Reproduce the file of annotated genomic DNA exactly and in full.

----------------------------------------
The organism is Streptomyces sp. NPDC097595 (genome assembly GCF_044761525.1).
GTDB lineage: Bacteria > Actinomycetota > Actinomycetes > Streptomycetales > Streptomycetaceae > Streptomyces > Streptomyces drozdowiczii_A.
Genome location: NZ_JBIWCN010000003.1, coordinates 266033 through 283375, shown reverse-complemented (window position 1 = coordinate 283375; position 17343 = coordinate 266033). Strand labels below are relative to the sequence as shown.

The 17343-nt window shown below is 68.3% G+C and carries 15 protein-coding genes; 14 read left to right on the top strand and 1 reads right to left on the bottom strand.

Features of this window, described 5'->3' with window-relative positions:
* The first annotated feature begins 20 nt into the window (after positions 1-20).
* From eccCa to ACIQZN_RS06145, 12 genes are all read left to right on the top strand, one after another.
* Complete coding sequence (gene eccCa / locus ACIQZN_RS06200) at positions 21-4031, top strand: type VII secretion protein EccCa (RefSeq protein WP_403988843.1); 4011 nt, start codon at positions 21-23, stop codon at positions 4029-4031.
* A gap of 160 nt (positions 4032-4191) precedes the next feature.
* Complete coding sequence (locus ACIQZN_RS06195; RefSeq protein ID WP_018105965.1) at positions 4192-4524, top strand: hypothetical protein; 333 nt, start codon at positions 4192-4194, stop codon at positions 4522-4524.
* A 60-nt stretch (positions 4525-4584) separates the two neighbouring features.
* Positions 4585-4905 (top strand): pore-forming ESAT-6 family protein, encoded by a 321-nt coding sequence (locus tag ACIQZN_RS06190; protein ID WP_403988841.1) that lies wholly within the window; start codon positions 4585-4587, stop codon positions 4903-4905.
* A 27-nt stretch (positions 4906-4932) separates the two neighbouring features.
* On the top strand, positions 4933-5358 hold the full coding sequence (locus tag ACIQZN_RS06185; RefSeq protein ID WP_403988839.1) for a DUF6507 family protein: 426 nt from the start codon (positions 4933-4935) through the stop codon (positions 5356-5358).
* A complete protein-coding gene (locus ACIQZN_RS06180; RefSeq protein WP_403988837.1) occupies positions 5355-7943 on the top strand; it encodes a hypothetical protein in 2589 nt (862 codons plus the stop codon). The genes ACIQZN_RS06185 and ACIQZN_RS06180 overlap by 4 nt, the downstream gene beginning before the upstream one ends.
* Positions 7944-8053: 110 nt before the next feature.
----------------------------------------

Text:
The organism is Streptomyces sp. NPDC097595 (genome assembly GCF_044761525.1).
GTDB lineage: Bacteria > Actinomycetota > Actinomycetes > Streptomycetales > Streptomycetaceae > Streptomyces > Streptomyces drozdowiczii_A.
Genome location: NZ_JBIWCN010000003.1, coordinates 266033 through 283375, shown reverse-complemented (window position 1 = coordinate 283375; position 17343 = coordinate 266033). Strand labels below are relative to the sequence as shown.

The 17343-nt window shown below is 68.3% G+C and carries 15 protein-coding genes; 14 read left to right on the top strand and 1 reads right to left on the bottom strand.

Features of this window, described 5'->3' with window-relative positions:
* The first annotated feature begins 20 nt into the window (after positions 1-20).
* From eccCa to ACIQZN_RS06145, 12 genes are all read left to right on the top strand, one after another.
* Complete coding sequence (gene eccCa / locus ACIQZN_RS06200) at positions 21-4031, top strand: type VII secretion protein EccCa (RefSeq protein WP_403988843.1); 4011 nt, start codon at positions 21-23, stop codon at positions 4029-4031.
* A gap of 160 nt (positions 4032-4191) precedes the next feature.
* Complete coding sequence (locus ACIQZN_RS06195; RefSeq protein ID WP_018105965.1) at positions 4192-4524, top strand: hypothetical protein; 333 nt, start codon at positions 4192-4194, stop codon at positions 4522-4524.
* A 60-nt stretch (positions 4525-4584) separates the two neighbouring features.
* Positions 4585-4905 (top strand): pore-forming ESAT-6 family protein, encoded by a 321-nt coding sequence (locus tag ACIQZN_RS06190; protein ID WP_403988841.1) that lies wholly within the window; start codon positions 4585-4587, stop codon positions 4903-4905.
* A 27-nt stretch (positions 4906-4932) separates the two neighbouring features.
* On the top strand, positions 4933-5358 hold the full coding sequence (locus tag ACIQZN_RS06185; RefSeq protein ID WP_403988839.1) for a DUF6507 family protein: 426 nt from the start codon (positions 4933-4935) through the stop codon (positions 5356-5358).
* A complete protein-coding gene (locus ACIQZN_RS06180; RefSeq protein WP_403988837.1) occupies positions 5355-7943 on the top strand; it encodes a hypothetical protein in 2589 nt (862 codons plus the stop codon). The genes ACIQZN_RS06185 and ACIQZN_RS06180 overlap by 4 nt, the downstream gene beginning before the upstream one ends.
* Positions 7944-8053: 110 nt before the next feature.